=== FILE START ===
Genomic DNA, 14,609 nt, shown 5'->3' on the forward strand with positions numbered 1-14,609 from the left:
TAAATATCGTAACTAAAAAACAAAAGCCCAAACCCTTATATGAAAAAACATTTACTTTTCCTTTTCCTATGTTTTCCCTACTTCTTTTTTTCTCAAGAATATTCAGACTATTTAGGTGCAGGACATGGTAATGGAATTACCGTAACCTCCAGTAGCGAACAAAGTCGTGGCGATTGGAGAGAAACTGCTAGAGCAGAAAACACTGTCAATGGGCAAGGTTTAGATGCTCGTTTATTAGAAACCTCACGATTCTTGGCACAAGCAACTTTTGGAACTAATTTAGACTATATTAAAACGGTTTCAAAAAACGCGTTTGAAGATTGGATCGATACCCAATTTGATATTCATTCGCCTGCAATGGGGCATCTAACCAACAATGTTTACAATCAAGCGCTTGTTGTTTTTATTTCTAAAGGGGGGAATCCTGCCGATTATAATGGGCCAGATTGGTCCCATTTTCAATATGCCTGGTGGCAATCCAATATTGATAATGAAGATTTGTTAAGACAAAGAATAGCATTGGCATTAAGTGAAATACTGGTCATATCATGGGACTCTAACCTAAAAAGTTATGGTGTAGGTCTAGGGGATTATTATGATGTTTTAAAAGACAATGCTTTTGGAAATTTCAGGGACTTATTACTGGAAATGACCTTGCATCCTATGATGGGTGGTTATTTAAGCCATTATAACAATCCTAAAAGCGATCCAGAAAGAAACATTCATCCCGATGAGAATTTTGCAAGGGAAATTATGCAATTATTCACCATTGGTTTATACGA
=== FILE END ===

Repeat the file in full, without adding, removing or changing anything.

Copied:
Genomic DNA, 14,609 nt, shown 5'->3' on the forward strand with positions numbered 1-14,609 from the left:
TAAATATCGTAACTAAAAAACAAAAGCCCAAACCCTTATATGAAAAAACATTTACTTTTCCTTTTCCTATGTTTTCCCTACTTCTTTTTTTCTCAAGAATATTCAGACTATTTAGGTGCAGGACATGGTAATGGAATTACCGTAACCTCCAGTAGCGAACAAAGTCGTGGCGATTGGAGAGAAACTGCTAGAGCAGAAAACACTGTCAATGGGCAAGGTTTAGATGCTCGTTTATTAGAAACCTCACGATTCTTGGCACAAGCAACTTTTGGAACTAATTTAGACTATATTAAAACGGTTTCAAAAAACGCGTTTGAAGATTGGATCGATACCCAATTTGATATTCATTCGCCTGCAATGGGGCATCTAACCAACAATGTTTACAATCAAGCGCTTGTTGTTTTTATTTCTAAAGGGGGGAATCCTGCCGATTATAATGGGCCAGATTGGTCCCATTTTCAATATGCCTGGTGGCAATCCAATATTGATAATGAAGATTTGTTAAGACAAAGAATAGCATTGGCATTAAGTGAAATACTGGTCATATCATGGGACTCTAACCTAAAAAGTTATGGTGTAGGTCTAGGGGATTATTATGATGTTTTAAAAGACAATGCTTTTGGAAATTTCAGGGACTTATTACTGGAAATGACCTTGCATCCTATGATGGGTGGTTATTTAAGCCATTATAACAATCCTAAAAGCGATCCAGAAAGAAACATTCATCCCGATGAGAATTTTGCAAGGGAAATTATGCAATTATTCACCATTGGTTTATACGA